…Happy Licensed Buyers Sing
Licensed buying companies, say the business of cocoa purchases was generally slow in 2014. The industry players are, however, optimistic that business will pick up gradually before closure of the main crop season.
“When you have a bounty harvest the previous year, the following year is likely to be a bit slow,” explained Emmanuel Arthur, Managing Director of Kuapa Kokoo Company Limited, a Ghanaian farmer-based organization.
The Ghana Cocoa Board (COCOBOD), has projected a production target of 850,000 metric tonnes for the 2014-2015 cocoa crop season.
The upward review of the producer price of cocoa and premium payments for certified cocoa beans, are factors expected to motivate farmers to boost production.
“The season being slow does not mean we are not getting the cocoa but it is not as brisk and as bountiful as it used to be, but it is likely we can meet the target,” stated Mr. Arthur in an interview with Kumasi-based Luv FM.
He has also observed that the 62 percent increase in producer price of cocoa announced in October 2014 is attracting a lot more people to venture into cocoa farming.
“People are now rehabilitating their farms and trying to put up new farms; people are now going back to the hinterlands looking for their lands which they abandoned,”
Mr. Arthur noted. “I believe that if we will be very brave and be marching our local price against the world market price, especially anytime it goes up, then I believe a lot of people will go into cocoa farming”. Improved port activities will also enhance haulage of cocoa beans for export, he added.
Meanwhile, COCOBOD, has denied reports that some of its officials are involved in massive corruption in the distribution of fertilizer to farmers in the Wassa Amenfi West District in the Western Region.
COCOBOD’s Head of Public Relations, Noah Amenyah, who dismissed the allegation told Citi Business News ‘ Wassa Amenfi area about three months ago, brought up some allegations that some people were collecting money from them with the intention to supply them with COCOBOD’s free fertilizer.
“We investigated that and did not see any truth in that’. According to him ‘what we realized was that some farmers because they are taking the fertilizer from the district office to their communities, come to together to contribute some money so they can hire a KIA truck so when they leave that location they can move it closer to their communities.’ he said.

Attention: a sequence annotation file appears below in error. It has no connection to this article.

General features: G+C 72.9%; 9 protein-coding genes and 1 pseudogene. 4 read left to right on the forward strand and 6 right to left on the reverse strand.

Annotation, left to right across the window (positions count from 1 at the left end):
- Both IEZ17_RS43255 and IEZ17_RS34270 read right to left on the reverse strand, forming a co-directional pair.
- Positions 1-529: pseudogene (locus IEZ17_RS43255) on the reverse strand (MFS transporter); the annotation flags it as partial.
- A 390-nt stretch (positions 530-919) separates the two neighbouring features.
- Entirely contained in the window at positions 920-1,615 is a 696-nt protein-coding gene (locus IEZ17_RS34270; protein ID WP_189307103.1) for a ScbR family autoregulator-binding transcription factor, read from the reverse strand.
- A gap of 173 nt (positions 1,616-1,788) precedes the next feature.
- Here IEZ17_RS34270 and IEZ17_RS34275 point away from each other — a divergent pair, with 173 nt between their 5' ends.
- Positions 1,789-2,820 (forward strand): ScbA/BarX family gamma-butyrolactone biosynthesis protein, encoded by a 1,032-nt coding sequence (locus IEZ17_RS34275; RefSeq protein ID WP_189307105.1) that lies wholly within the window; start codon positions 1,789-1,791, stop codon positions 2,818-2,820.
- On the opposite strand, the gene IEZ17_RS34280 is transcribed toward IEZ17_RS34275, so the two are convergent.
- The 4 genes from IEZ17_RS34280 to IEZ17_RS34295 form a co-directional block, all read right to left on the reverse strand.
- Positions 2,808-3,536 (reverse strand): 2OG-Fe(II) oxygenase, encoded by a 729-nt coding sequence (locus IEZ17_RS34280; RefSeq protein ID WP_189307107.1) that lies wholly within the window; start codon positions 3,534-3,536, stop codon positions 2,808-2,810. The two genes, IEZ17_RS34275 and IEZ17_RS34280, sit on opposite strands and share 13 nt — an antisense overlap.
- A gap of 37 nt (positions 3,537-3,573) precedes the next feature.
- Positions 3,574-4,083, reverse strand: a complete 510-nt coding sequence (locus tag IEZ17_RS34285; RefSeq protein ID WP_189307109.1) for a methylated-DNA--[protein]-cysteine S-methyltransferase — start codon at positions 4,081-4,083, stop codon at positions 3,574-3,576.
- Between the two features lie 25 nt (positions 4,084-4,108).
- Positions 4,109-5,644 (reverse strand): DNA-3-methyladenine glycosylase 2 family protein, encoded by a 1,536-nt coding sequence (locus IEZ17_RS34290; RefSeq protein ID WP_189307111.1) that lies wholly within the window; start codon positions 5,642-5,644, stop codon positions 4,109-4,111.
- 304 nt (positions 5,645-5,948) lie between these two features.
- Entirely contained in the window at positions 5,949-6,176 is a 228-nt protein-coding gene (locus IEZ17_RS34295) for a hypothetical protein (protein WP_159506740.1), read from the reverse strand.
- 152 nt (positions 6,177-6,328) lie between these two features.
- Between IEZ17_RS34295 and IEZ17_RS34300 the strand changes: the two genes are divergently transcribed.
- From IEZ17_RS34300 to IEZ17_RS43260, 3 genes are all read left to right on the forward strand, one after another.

His assertions follow accusations by cocoa farmers in the Wassa Amenfi West District of the Western Region that some COCOBOD officials charge each farmer GHC 100 as a prerequisite to getting fertilizer. Some of the farmers who spoke to Citi Business News claimed they were made to pay the amount but they are yet to be supplied with the fertilizer.
“They took GHC 100 each from us with the explanation that the COCOBOD authorities will come and supply us with the fertilizers,” an angry farmer told Citi Business News.
She continued saying, “since we paid the money, we have not heard anything from them up till now and so we are very upset.” Another also narrated to Citi Business News that although the officers measured the size of her farm which is a basic requirement, she was not supplied with the product despite paying GHC 100.
“When the officers came here, they said I didn’t qualify to be supplied with the fertilizers. They took measurement of my farm but they said I did not qualify so they did not give me some of the fertilizer but I paid,” she fumed.
But according to Noah Amenyah ‘We have not seen any truth in any staff collecting money, even where there were allegations that staff were doing anything untoward they were severely sanctioned’.
He said. In 2014, COCOBOD introduced a free fertilizer initiative which was aimed at supplying free fertilizer to cocoa farmers to boost production. According to COCOBOD, a substantial number of cocoa farmers in the country were unable to afford and properly utilize fertilizer.
Noah Amenyah told Citi Business News ‘the procedure for the free fertilizer distribution is that, it is intended for farms that will respond appropriately to fertilizer application’.
He adds that some of the farmers don’t qualify meaning that they are in one of three categories that do not respond to fertilizer. ‘One group is those that have trees that are over aged, trees over thirty years those farms if you apply the fertilizer it will not yield any results.
The second group is those farms with tress that are diseased with swollen shoot, they have an opportunity for the cocoa rehabilitation program. The third category that don’t qualify are those with farms that have trees that are younger than ten years and those farms you can not apply compound fertilizer’, he said.